War Against All Puerto Ricans by Nelson Denis, 2015, Excerpts
A few days after the speech, Colonel Riggs, the police chief of Puerto Rico, invited Albizu Campos to lunch at the El Escambron Beach Club. Albizu had already heard about Riggs, the heir to the Riggs National Bank fortune, a Yale-educated gentleman. Throughout Central America the Riggs National Bank was suspected of laundering money for right-wing dictators, bribing entire legislatures, destabilizing populist regimes, and financing military coups disguised as “revolutions” on behalf of the United Fruit Company. Riggs had just come from Nicaragua, where he’d been advising a budding dictator named Anastasio Somoza, who, one month later, on February 21, 1934, would assassinate Augusto Sandino.
Riggs tripled the size of the Insular Police force and armed its officers with grenade launchers, machine guns, carbines, and 12-guage shotguns. In addition, he recruited over a hundred FBI agents to follow Albizu all over the island and infiltrate the Nationalist Party.
On January 18, 1934, one week after his speech, Albizu met with Riggs. Riggs offered to donate $150,000 to the Nationalist Party, to ensure that Albizu won the Senate seat that year or in 1936, and to make Albizu governor of Puerto Rico within ten years. In exchange, Albizu would back down and lets Riggs take care of the strike. Albizu told him Puerto Rico was not for sale, at least not by him.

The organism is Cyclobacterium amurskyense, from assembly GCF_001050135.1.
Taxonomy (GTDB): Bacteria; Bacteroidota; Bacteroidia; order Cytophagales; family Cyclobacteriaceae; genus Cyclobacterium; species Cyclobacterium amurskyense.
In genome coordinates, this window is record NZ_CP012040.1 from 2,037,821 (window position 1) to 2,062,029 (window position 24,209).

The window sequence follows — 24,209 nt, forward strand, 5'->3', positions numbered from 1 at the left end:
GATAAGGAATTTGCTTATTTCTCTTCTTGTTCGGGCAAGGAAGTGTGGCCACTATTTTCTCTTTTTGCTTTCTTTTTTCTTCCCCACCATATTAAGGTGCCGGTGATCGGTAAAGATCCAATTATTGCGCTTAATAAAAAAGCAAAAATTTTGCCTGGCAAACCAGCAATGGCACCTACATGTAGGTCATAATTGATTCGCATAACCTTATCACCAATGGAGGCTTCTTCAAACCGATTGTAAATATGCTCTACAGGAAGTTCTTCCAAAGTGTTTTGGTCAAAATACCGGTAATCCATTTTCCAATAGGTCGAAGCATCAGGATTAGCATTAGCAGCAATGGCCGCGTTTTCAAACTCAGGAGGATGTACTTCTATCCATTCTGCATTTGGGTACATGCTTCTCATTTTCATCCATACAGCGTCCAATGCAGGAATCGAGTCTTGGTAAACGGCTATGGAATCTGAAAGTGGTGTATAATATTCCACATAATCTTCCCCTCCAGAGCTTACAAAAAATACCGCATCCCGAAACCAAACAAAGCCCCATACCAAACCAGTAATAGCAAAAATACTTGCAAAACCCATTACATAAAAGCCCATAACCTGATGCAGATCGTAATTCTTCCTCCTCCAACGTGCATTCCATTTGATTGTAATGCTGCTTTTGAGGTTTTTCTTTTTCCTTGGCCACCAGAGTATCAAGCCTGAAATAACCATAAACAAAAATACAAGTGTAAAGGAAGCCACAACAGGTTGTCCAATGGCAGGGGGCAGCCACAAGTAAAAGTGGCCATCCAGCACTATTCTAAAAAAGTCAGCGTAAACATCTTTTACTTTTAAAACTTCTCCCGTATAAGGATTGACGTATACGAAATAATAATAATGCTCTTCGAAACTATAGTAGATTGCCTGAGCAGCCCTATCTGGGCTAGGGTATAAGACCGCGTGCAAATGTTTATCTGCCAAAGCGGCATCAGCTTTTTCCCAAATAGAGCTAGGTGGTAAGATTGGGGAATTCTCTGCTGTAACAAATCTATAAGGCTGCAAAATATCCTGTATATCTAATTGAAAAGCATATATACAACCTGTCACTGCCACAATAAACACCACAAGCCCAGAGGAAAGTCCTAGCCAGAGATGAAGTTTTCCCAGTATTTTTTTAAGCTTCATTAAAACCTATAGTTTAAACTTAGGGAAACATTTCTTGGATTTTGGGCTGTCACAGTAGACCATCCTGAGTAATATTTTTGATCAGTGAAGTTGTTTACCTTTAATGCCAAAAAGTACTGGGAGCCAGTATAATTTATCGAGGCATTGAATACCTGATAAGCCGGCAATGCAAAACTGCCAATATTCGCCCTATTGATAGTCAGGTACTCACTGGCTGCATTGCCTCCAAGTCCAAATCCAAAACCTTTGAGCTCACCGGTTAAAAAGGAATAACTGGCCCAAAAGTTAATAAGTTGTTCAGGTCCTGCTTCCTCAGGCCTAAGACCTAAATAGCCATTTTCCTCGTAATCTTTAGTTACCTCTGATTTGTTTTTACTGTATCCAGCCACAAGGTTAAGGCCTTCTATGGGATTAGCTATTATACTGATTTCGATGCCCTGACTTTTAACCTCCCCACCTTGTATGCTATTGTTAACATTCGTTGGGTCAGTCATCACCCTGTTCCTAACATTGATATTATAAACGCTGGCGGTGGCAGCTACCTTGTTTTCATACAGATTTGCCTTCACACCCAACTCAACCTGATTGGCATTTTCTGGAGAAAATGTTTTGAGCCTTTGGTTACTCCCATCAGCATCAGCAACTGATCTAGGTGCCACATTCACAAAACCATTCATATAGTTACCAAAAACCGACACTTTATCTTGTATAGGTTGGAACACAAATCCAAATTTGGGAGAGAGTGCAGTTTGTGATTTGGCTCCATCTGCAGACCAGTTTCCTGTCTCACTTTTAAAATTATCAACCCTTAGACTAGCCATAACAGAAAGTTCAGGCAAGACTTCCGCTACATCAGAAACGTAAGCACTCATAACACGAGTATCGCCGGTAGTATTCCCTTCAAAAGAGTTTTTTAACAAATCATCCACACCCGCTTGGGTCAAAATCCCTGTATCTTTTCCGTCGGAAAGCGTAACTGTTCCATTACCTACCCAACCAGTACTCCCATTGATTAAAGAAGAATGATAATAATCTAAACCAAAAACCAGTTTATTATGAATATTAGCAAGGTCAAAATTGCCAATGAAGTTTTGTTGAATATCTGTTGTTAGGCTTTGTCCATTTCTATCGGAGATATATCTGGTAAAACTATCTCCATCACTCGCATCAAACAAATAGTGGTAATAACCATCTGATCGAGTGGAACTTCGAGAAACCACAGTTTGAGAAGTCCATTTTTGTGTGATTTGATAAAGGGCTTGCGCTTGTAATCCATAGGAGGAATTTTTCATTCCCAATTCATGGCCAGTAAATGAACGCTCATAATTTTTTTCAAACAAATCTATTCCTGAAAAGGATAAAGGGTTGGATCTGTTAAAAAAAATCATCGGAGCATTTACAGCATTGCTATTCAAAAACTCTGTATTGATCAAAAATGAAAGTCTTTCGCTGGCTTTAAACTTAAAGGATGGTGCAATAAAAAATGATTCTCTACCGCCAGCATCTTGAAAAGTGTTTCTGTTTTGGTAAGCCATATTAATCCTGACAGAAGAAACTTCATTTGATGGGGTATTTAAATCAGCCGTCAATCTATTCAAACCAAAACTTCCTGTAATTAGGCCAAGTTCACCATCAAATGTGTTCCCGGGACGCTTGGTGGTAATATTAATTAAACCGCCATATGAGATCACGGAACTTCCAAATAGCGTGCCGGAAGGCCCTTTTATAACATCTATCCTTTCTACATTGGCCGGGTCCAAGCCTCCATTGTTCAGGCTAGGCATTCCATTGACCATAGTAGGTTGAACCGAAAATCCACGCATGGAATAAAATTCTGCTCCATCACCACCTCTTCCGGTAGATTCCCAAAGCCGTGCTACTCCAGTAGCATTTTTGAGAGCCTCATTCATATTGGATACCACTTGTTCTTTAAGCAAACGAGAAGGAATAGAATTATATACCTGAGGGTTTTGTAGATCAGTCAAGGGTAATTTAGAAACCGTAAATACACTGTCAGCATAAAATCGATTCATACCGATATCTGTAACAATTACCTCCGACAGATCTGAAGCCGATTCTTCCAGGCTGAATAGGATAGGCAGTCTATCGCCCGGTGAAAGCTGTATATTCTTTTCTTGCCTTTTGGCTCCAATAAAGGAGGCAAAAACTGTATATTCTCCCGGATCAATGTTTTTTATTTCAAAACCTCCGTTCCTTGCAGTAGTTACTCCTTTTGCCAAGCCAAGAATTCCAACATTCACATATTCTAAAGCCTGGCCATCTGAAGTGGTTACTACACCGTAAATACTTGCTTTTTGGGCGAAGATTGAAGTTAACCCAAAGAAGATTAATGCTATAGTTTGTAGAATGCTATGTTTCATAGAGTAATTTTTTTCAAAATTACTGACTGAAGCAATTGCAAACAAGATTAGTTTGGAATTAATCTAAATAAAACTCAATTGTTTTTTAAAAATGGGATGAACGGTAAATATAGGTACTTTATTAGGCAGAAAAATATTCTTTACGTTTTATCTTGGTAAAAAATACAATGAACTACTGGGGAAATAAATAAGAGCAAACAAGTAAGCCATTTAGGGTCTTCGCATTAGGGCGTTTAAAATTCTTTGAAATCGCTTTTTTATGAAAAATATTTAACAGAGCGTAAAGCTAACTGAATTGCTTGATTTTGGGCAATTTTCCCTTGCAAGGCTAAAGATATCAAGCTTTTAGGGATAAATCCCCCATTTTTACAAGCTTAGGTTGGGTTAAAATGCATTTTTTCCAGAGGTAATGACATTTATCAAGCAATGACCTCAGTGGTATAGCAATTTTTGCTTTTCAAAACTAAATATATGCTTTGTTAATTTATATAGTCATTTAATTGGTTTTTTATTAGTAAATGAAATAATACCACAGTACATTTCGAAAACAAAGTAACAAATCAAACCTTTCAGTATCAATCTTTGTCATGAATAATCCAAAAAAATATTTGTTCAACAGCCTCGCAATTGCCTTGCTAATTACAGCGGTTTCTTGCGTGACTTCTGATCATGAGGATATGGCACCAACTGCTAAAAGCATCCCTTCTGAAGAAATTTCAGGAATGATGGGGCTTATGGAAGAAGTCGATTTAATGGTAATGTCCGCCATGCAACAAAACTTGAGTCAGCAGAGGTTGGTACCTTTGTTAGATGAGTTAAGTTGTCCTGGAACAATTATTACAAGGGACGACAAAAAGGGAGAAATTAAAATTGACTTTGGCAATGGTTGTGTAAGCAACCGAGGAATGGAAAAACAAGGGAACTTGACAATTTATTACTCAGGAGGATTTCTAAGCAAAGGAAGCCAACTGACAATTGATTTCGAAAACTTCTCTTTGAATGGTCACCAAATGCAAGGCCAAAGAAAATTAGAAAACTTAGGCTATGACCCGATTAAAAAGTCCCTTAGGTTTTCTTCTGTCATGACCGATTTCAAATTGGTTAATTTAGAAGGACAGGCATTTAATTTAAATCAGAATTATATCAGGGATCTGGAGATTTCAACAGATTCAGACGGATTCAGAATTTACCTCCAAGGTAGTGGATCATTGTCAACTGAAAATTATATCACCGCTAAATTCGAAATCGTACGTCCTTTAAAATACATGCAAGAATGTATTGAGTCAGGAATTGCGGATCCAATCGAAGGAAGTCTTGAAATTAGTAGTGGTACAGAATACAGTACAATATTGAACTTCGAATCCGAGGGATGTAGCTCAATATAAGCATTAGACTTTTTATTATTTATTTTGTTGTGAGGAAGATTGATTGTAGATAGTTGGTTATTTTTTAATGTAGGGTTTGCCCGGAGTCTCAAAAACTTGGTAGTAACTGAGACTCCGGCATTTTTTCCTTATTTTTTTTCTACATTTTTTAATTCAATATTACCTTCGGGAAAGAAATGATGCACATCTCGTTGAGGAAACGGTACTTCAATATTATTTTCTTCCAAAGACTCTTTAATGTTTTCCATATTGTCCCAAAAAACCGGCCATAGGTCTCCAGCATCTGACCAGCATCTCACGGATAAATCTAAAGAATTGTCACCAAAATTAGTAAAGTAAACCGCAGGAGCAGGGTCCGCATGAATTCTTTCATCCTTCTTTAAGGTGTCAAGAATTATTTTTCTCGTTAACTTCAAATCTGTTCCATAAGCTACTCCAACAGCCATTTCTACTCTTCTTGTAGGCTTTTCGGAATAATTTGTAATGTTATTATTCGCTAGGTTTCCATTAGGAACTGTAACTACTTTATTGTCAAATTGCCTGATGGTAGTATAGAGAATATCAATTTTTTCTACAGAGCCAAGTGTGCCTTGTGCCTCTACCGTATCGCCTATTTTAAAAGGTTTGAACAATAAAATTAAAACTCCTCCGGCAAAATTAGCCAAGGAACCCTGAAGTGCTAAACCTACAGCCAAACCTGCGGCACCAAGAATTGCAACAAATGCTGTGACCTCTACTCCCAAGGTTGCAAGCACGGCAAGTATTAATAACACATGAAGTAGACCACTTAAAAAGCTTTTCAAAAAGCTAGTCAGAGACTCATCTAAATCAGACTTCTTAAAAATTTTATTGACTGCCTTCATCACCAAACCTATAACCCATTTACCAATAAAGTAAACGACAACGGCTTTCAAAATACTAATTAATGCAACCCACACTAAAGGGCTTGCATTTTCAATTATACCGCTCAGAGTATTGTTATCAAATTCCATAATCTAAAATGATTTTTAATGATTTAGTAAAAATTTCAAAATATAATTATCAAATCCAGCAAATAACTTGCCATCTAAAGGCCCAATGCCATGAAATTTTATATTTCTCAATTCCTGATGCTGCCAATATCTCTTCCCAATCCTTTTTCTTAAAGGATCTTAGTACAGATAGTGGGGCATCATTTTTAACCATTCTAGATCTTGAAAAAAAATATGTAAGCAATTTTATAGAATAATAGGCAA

In January 1934, the Nationalist Party led an agricultural strike that paralyzed the island’s sugar economy for a full month. Alarmed US corporations and sugar syndicates cabled President Roosevelt that “a state of actual anarchy exists. Towns in state of siege, police impotent, business paralyzed.”
Note: Google Police Chief Riggs and it hits memorials of fallen law enforcement. The man was a brutal tyrant, not to be memorialized.